It Don’t Come Easy…

Writing, well it don’t come easy when your not a writer and that would be me.  I’ve managed to skip a year and a half but I do have an excuse. A very valid one to boot.

After 37 years in Atlanta and 25 with the postal service I followed through in life by retiring, selling my home and moving to the mountains of North Georgia. You gotta figure those two endeavors have been quite the time consuming adventures. I’m loving every minute of life these days. My biggest fear in getting back to my blog was auto-fill remembering the password and it did. Guess I’ll dig out a picture or two and see if the morning brings a hint of inspiration.

Good shot of John and I. We’d not see one other or spoken in 35 years. My 2nd trip to Seattle (2015) and we finally connected.


John live over in Capital Hill – We be at “Singles Going Steady” record store. Photo: Brian.




November and a Post…….

“Repeat a lie regularly enough and it will soon become ranked with conventional truth…”

Francis Rupert Legge

 When the weather changes for real into Fall I’m reminded of living on the farm in the 90’s. The farmhouse and a couple of acres remained as the suburbs crept closer. In the back a acre of so of well tilled field, smokehouse/shed, two, three sided barns, one housed the grist mill. The mill was powered by rather large and rather loud tractor, sitting on cement blocks and a couple of flat tires. The belts she turned would be shifted to shell the dried corn from the cobs or turn the mill wheel. The leftover cornmeal dust on the floor always showed the tiniest mouse footprints, surprising considering the dozen feral cats living in the barns!

Around the middle of October, I’d be out digging up the rows of sweet potatoes below the terrace. Ripping out the vines by hand, rolling them into bundles tossed aside. I’d find myself excited as a kid on the way to a county fair. Digging out the tubers balances a fine line, ‘between the last rain and first frost’. Stacked they would lay in the field as I head back to the farmhouse in the evening twilight, putting away the hoes and shovel in the middle barn. Unfailingly my adopted cats would be sitting on the well-cover, together with out fail they would look at me, look at each other and at the same time hit the ground softly as one not three we’d go inside for the night. Winter, Spring, Summer an Fall this repeated itself hundreds of times and you know what? I simply never took one moment for granted. It was Heaven.

My soul was kick around a bit just last week from a vehicle accident bout a mile from where I’d lived on the farm. The road runs long and area is a refuge too deer and the coyotes, either of which I suspect as the ’cause’. Akshay, who did not survive the accident, received the Ferrari from his parents. I have lost some friends, brothers in a similar accident decades ago. The brothers are buried together behind the Augusta National golf course. It’s infrequent now that I stop in to pay my respects. Thirty years after I wonder what if it never happen and will always.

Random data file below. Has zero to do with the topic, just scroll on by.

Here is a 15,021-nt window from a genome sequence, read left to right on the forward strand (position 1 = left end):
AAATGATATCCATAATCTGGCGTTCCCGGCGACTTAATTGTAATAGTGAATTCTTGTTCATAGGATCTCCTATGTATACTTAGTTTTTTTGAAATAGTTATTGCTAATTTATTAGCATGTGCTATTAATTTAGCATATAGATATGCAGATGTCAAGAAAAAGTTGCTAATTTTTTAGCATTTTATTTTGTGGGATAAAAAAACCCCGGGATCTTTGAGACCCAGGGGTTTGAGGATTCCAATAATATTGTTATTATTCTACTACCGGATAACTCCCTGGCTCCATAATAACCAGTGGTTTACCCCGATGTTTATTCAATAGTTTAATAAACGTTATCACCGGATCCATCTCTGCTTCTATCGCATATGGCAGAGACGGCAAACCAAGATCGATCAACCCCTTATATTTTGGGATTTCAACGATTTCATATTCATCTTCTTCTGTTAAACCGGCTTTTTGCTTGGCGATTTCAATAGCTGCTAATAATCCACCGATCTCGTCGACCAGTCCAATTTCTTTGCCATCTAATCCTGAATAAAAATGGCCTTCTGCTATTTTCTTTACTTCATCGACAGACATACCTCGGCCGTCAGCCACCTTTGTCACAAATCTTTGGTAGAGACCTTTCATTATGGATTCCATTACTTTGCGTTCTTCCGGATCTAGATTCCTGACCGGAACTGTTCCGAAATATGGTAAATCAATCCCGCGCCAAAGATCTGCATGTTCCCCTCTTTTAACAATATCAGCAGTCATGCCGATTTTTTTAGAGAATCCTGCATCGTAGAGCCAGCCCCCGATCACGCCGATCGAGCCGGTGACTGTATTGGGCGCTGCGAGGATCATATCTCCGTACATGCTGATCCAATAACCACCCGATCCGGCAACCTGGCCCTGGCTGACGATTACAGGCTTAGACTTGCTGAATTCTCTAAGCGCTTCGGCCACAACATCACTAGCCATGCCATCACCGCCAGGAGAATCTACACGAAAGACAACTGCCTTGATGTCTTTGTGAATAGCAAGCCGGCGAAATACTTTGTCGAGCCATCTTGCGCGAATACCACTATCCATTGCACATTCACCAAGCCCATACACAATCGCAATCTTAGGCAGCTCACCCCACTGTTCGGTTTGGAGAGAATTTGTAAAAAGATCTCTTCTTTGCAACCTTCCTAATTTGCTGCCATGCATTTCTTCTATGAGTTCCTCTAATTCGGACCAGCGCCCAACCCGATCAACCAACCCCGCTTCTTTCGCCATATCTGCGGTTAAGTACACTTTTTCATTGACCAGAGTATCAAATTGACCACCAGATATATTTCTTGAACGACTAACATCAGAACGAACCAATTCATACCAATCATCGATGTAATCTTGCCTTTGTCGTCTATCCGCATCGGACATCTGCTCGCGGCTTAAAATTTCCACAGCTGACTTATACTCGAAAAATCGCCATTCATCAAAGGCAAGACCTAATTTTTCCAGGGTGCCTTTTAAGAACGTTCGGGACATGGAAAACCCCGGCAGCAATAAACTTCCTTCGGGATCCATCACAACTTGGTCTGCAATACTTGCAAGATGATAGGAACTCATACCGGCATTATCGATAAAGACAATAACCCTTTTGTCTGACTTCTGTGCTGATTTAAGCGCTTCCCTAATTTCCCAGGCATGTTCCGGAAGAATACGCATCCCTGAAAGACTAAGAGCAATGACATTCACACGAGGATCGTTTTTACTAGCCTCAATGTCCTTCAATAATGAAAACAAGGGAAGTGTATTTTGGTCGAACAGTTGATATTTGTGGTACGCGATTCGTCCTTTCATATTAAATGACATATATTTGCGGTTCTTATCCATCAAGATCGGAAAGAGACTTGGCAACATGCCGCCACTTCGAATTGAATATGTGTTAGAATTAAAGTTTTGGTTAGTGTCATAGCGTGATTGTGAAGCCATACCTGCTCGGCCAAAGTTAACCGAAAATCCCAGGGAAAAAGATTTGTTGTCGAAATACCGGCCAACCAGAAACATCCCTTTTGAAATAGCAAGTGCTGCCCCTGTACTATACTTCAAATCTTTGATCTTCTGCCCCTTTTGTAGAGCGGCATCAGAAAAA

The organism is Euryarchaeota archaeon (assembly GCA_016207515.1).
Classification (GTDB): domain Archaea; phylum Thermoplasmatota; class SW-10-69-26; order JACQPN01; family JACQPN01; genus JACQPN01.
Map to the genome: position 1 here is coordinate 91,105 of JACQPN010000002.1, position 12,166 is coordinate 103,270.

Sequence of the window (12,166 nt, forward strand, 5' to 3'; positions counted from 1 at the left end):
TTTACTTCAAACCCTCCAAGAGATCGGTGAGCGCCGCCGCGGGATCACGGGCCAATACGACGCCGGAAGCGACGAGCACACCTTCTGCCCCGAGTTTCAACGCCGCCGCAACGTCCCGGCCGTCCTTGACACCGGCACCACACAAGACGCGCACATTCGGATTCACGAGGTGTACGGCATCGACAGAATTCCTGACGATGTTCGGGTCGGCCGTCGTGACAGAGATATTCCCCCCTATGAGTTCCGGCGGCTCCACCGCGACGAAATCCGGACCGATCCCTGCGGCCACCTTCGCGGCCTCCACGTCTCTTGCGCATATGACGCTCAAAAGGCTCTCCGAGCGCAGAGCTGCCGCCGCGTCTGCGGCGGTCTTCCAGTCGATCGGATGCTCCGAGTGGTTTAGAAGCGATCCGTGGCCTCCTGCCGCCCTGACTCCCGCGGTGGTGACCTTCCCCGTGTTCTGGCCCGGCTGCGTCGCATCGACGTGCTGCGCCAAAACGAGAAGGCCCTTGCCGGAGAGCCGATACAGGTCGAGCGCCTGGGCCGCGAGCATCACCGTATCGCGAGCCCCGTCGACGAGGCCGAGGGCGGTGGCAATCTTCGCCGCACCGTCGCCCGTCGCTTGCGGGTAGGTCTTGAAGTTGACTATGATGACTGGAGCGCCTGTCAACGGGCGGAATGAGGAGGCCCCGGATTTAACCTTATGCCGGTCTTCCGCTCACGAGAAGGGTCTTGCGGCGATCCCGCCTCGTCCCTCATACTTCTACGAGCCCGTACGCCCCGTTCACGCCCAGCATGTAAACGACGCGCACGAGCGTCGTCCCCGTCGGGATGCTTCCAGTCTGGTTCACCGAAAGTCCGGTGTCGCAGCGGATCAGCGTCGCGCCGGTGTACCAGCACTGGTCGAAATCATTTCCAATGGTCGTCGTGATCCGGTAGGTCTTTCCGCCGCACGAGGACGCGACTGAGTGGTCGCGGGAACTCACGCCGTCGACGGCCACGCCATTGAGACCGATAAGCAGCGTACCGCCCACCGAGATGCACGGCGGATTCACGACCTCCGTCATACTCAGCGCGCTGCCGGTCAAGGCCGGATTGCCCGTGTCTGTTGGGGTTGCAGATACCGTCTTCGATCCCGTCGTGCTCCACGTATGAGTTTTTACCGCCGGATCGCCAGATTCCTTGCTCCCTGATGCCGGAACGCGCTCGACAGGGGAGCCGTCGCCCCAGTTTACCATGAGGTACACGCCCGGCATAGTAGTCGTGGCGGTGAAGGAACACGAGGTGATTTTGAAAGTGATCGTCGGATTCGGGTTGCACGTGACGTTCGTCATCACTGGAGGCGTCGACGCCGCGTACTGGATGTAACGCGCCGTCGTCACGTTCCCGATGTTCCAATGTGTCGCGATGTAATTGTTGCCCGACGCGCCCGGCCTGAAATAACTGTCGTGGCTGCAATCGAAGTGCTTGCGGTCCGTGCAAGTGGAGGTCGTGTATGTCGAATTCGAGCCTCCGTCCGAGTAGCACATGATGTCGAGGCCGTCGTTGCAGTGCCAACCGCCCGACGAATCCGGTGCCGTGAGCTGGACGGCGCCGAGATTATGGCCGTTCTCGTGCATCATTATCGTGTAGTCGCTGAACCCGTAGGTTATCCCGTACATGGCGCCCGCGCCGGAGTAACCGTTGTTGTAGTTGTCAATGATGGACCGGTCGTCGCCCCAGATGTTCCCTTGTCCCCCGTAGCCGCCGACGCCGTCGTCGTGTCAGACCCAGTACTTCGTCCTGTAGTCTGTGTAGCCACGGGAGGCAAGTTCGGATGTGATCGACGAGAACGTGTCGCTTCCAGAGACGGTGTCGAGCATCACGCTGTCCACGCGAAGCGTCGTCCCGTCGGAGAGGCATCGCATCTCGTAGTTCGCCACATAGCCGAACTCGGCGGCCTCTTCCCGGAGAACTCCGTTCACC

I cannot get enough of online literary magazine, The with the musings of editor in chief Stephen Elliott. Whenever you find a free moment support them and check out ‘Letters in the Mail’, and ‘Letters for Kids’. The has grown up quickly across the universal net of knowledge, literature, and the outlandish.

With that in mind I’ve been following Geoff Lemon from ‘down-under’ for several years. Similar to the above yet vastly different is “Going Down Swinging”.  I’ve been a follower of Geoff’s’ blog , “Heathen Scriptures” prior to the launch of GDS. Here is a link to a post from GDS that tugs me back often and I hope you also……The Blue Corner/Sometimes Poems…“Cold Was the Ground”.

Be well

I remain McTell…



Convene the Crimson Court…

Adventum “aurata Wren” signa iudicio Tx3 in Regnum RUFUS. Apparet quidem ut in curia est ad conveniri. Fiat scriptum. amen

Arrival of the “Gilded Wren” signals a verdict of Tx3 in the Kingdom of Crimson. Forthcoming indeed as the court is to be convened. Let it be written. Amen

Unfortunately, simplistic vindication seldom illuminates profound issues, hence the reliance of the weak upon myth.

Quote from “Sir Francis”



Is there nothing I can do . . . . . .

First 5 bars

 We are always meditating on something, but we get to choose what.